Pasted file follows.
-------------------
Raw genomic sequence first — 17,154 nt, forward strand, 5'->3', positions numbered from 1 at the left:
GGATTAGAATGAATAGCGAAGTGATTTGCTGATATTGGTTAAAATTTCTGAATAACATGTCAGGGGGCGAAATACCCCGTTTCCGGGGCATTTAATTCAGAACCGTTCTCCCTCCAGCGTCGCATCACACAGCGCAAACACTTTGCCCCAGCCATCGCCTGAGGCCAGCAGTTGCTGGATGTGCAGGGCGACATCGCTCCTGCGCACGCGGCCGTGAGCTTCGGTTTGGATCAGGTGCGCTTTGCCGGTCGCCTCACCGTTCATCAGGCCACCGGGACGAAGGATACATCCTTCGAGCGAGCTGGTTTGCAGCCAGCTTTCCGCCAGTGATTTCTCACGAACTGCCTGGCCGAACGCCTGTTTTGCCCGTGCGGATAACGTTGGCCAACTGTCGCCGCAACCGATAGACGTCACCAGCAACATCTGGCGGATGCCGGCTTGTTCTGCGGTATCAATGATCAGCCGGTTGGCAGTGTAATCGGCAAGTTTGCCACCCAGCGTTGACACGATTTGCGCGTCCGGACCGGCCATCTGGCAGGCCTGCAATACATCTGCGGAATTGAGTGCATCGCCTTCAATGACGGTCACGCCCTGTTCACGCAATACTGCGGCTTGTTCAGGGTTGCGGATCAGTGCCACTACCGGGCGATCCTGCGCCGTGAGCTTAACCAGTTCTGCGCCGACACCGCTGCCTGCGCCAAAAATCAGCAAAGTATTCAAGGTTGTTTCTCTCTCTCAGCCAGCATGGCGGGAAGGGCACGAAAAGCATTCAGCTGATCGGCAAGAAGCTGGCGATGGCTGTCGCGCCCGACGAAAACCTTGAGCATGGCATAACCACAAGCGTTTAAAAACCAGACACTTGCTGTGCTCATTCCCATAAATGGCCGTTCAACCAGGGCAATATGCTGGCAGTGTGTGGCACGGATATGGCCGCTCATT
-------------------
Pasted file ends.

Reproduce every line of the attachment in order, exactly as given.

Raw genomic sequence first — 17,154 nt, forward strand, 5'->3', positions numbered from 1 at the left:
GGATTAGAATGAATAGCGAAGTGATTTGCTGATATTGGTTAAAATTTCTGAATAACATGTCAGGGGGCGAAATACCCCGTTTCCGGGGCATTTAATTCAGAACCGTTCTCCCTCCAGCGTCGCATCACACAGCGCAAACACTTTGCCCCAGCCATCGCCTGAGGCCAGCAGTTGCTGGATGTGCAGGGCGACATCGCTCCTGCGCACGCGGCCGTGAGCTTCGGTTTGGATCAGGTGCGCTTTGCCGGTCGCCTCACCGTTCATCAGGCCACCGGGACGAAGGATACATCCTTCGAGCGAGCTGGTTTGCAGCCAGCTTTCCGCCAGTGATTTCTCACGAACTGCCTGGCCGAACGCCTGTTTTGCCCGTGCGGATAACGTTGGCCAACTGTCGCCGCAACCGATAGACGTCACCAGCAACATCTGGCGGATGCCGGCTTGTTCTGCGGTATCAATGATCAGCCGGTTGGCAGTGTAATCGGCAAGTTTGCCACCCAGCGTTGACACGATTTGCGCGTCCGGACCGGCCATCTGGCAGGCCTGCAATACATCTGCGGAATTGAGTGCATCGCCTTCAATGACGGTCACGCCCTGTTCACGCAATACTGCGGCTTGTTCAGGGTTGCGGATCAGTGCCACTACCGGGCGATCCTGCGCCGTGAGCTTAACCAGTTCTGCGCCGACACCGCTGCCTGCGCCAAAAATCAGCAAAGTATTCAAGGTTGTTTCTCTCTCTCAGCCAGCATGGCGGGAAGGGCACGAAAAGCATTCAGCTGATCGGCAAGAAGCTGGCGATGGCTGTCGCGCCCGACGAAAACCTTGAGCATGGCATAACCACAAGCGTTTAAAAACCAGACACTTGCTGTGCTCATTCCCATAAATGGCCGTTCAACCAGGGCAATATGCTGGCAGTGTGTGGCACGGATATGGCCGCTCATT